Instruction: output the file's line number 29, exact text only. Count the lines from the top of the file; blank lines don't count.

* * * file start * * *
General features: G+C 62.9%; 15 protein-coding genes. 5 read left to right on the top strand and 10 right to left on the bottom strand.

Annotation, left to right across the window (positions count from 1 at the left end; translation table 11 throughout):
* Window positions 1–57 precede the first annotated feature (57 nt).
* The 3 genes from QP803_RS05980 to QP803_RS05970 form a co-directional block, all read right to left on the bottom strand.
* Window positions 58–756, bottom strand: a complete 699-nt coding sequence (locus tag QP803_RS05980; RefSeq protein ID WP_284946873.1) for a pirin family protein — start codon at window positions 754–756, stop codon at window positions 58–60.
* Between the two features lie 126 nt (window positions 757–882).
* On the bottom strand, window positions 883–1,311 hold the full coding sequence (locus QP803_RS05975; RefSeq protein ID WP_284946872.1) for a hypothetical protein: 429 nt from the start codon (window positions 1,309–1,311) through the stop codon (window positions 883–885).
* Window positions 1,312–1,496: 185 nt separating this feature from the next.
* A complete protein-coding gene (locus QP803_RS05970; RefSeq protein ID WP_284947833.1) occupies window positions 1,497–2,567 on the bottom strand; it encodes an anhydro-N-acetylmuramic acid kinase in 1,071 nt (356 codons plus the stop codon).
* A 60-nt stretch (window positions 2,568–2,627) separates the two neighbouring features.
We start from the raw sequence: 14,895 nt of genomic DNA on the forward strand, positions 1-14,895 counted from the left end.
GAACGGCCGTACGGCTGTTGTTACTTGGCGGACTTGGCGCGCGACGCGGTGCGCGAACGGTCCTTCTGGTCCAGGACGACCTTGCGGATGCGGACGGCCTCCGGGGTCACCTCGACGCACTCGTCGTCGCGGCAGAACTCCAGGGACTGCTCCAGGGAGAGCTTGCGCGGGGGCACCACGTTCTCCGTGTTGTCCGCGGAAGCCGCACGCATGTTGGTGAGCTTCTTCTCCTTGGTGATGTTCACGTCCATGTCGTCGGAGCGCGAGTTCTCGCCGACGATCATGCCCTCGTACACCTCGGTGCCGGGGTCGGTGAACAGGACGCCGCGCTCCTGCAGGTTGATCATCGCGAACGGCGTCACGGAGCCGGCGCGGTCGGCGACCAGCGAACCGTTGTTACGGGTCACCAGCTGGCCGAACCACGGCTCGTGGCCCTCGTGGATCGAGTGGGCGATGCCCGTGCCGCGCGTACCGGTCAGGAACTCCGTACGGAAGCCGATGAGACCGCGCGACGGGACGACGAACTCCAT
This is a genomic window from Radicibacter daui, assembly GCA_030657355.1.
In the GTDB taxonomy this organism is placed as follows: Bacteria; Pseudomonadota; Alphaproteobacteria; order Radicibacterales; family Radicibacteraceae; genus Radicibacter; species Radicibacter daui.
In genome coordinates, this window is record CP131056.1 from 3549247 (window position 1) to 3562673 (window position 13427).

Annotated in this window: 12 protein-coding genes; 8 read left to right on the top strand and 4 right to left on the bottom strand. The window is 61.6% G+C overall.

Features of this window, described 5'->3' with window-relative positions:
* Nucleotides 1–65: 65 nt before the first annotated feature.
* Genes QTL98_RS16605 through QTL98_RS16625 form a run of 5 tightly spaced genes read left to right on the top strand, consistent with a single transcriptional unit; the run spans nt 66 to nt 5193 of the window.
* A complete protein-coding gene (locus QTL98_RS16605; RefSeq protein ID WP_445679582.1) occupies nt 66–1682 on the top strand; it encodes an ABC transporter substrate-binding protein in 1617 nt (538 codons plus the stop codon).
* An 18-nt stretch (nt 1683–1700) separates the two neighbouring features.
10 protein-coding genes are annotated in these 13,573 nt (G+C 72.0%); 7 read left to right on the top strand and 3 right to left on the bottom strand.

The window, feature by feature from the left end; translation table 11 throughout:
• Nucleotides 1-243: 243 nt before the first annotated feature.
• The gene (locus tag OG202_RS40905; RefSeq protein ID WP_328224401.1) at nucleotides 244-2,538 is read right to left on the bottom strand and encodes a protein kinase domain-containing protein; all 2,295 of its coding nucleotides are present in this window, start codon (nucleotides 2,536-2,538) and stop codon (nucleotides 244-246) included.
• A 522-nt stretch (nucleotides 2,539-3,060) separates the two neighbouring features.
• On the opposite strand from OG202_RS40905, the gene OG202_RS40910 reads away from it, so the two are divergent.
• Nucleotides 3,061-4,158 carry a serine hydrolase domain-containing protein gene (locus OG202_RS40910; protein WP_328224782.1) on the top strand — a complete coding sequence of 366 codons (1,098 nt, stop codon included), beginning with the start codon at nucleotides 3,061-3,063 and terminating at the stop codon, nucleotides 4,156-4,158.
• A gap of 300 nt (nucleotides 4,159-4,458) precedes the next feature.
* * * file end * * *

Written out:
• A gap of 300 nt (nucleotides 4,159-4,458) precedes the next feature.